enuff
Guest

Mutt
thanks for recommendation. I shall check out “witness” soon, if I can find with English sub.
Am quite interested in Hungarian films, but Hungarian husband (!) not really a fan. So far,have only watched “Valami Amerika”, “Kontroll” and “1956”

Guest

London Calling!
enuff
The ‘Witness’ (A Tanu) torrent:
A Tanu (Witness)(1969)[H.264][AAC][mp4][HU][ENSub])
can be found on Pirate Bay(*) with English subtitles and downloaded on Vuze(*) – and viewed on BSPlayer(*) although I am not sure of the ethics of doing so.
If you are a technophobe you just have to Google the words that are suffixed with (*) and mix and match until you get a result – or ask a geek!
Just in the way I often get Hungarian place names by hitting the keyboard randomly by running my fingers over the keyboard and omitting any vowels! – (a minimum of 15 letters of course!)
My partner insists that this is an insult to the Hungarian language and says it works more effectively for English words! Whoops!
Regards Charlie

enuff
Guest

Charlie,
the film has been saved *geek alert-haha* . thanks for your tip anyway 🙂
By the way, my top HU songs is Back II Black’s “Tevagyazakitalegjobban ” .. don’t ask me to pronounce it though. Same goes with the city name “H…….vasarhely” (only the short name for me) 😀

Paul
Guest
As difficult as long Hungarian place names are for us Brits, at least you can stumble your way through them a ‘word’ at a time. And, with a little confidence and practice, you can even have a passable stab at pronouncing them correctly. After a 10 day stay near Balaton, I was actually able to pronounce Székesfehérvár almost fluently! But pity the poor foreigner trying to pronounce some British town/city names! And I’m not even including the Welsh ones (even Odin’s favourite – Llanfairpwllgwyngyllgogerychwyrndrobwllllantysiliogogogoch!). The problem with British place names is you never know if they are going to be pronounced as spelt. And there’s no secret rule or formula for this, us Brits are just as puzzled when we come across one of these for the first time. I vividly remember the time, many years ago, when I had to stop and ask directions to Leominster (in Herefordshire). I’ve been caught out by this particular type of name before, so I knew it wasn’t going to be ‘leo-minster’, that would be too easy. So I reasoned it was probably something like ‘lear-minster’, and tried this pronunciation on a local. Who was utterly baffled! It turned out that it’s actually… Read more »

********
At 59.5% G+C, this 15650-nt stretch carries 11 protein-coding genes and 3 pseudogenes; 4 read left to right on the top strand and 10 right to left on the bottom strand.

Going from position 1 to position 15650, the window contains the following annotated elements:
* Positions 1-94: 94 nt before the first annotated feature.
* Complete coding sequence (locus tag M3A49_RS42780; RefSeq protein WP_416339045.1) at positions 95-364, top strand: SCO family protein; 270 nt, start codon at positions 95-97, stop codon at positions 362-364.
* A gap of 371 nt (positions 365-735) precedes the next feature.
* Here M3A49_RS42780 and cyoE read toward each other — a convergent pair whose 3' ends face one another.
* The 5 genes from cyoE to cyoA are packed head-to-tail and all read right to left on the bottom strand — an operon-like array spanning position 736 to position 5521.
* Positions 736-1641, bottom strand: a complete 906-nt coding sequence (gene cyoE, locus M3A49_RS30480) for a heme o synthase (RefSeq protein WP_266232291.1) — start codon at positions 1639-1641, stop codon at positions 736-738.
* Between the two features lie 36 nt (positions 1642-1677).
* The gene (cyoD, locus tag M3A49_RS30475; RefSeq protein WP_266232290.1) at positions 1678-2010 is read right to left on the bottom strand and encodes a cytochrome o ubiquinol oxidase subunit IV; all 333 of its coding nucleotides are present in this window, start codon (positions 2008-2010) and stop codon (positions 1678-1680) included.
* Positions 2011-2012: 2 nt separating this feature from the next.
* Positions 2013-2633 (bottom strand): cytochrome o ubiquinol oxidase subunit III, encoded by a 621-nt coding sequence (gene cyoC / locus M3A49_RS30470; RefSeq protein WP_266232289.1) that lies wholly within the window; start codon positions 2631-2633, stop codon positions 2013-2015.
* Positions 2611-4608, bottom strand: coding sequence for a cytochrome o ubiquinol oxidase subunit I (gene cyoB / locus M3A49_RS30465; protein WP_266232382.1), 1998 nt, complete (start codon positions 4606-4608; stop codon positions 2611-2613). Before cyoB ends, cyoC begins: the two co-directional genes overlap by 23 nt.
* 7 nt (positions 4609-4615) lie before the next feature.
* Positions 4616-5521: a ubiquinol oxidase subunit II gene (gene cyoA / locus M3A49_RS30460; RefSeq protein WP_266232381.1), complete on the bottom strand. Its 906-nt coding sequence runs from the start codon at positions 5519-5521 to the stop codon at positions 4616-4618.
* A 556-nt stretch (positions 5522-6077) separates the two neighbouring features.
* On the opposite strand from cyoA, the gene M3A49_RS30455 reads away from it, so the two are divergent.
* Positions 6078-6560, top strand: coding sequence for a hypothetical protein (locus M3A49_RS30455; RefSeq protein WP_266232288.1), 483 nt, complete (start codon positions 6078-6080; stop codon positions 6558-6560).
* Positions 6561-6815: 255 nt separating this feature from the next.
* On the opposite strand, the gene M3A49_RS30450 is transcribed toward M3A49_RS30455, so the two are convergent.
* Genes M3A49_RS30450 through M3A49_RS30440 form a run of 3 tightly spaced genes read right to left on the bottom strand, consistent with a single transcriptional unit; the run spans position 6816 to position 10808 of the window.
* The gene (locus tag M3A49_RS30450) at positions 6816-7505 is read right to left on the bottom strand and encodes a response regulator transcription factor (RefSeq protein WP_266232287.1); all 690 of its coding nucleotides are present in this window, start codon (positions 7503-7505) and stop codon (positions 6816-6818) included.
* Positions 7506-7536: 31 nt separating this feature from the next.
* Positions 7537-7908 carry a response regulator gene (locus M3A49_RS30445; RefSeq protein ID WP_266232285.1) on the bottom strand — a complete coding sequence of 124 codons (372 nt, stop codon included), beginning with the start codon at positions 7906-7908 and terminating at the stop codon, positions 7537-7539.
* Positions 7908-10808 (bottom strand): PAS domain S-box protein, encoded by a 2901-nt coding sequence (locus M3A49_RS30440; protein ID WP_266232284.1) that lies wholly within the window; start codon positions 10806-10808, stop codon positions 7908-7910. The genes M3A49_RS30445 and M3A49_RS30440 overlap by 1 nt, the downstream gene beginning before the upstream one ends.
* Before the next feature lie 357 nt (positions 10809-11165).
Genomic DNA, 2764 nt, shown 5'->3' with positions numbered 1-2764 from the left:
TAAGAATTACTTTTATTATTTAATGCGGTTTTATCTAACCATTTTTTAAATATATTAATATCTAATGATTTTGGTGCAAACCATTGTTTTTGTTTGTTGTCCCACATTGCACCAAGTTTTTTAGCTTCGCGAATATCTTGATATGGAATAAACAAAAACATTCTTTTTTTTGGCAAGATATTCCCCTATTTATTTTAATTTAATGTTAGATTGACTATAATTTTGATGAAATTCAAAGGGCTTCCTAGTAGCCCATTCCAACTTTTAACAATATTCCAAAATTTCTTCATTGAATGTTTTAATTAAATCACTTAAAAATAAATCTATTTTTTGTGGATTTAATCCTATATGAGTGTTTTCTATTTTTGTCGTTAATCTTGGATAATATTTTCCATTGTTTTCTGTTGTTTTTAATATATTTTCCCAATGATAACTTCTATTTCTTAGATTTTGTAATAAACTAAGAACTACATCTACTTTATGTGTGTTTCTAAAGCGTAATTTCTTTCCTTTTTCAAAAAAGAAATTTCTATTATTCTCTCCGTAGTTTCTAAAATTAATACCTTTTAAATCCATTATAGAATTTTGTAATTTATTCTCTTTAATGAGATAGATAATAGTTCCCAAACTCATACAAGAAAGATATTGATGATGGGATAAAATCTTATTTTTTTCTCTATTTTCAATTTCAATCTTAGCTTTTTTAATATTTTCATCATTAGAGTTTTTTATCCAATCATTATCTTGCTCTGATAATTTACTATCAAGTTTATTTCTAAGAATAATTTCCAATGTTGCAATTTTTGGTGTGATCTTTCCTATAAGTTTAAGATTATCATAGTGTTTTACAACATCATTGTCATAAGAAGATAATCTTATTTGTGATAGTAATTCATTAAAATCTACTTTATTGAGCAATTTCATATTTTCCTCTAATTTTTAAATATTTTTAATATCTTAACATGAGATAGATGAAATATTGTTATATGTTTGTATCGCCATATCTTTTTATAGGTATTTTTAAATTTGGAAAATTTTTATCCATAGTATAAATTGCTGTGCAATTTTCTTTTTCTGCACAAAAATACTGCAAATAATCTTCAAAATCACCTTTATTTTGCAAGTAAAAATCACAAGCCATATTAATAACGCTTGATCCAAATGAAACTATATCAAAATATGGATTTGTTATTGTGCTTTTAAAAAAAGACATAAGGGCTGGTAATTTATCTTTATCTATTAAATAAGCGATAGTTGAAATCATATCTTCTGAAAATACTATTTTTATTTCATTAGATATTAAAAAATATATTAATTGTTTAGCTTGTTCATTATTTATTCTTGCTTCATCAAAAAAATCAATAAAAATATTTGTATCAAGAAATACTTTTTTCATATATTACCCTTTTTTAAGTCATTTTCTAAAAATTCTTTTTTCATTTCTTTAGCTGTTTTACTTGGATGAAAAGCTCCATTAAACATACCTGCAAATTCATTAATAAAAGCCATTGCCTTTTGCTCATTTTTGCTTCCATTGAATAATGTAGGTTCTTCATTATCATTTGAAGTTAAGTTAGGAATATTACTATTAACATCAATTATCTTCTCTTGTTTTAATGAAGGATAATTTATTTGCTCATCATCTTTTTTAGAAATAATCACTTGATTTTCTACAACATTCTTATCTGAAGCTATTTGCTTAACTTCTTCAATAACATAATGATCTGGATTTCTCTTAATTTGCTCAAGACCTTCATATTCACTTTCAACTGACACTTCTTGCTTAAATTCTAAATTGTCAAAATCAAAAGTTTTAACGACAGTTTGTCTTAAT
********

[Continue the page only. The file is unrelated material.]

Eva S. Balogh
Guest

Paul: “The problem with British place names is you never know if they are going to be pronounced as spelt.”
Last names ditto. National Public Radio’s news wants to have listener input. “Send us an a-mail and tell us how you pronounce your name.” When I told that to Hungarians they didn’t want to believe it.

enuff
Guest

Paul,
Here’s what the expats in HU had to say :-
“when you can correctly pronounce the Magyar “Ny” and “Gy” sounds… Nyiregyhaza… and Hogy Vagy Gyula…”
“I live in GárdoNY, and work in AdoNY. After almost 6 years, I still don’t tell people where I live or work.”
“How about the girls in Nagyenyéd utca, who never managed to tell cab drivers where they wanted to go?”

Guest

London Calling!
Eva!…Yes too true!
Cholmondely – pronounced ‘Chummly’
Farnham-Waugh – pronounced ‘Fanshaw’
St John – pronounced ‘Sinjon’
I often see the ‘Hungarian Blank Look’ when I have used such a word.
And my partner gets the ‘English Blank Look’ when she hears me trying to pronounce Hungarian place names.
“Hungarian is simple”, she says – “You just have to pronounce every letter” – “EVERY LETTER! – That’s the rule!”
But to an Englishmen you patently don’t pronounce every letter!
Confused from Upper Norwood, South London!
Regards Charlie

I love Hungary
Guest

@ Paul, some people live in Bugyi.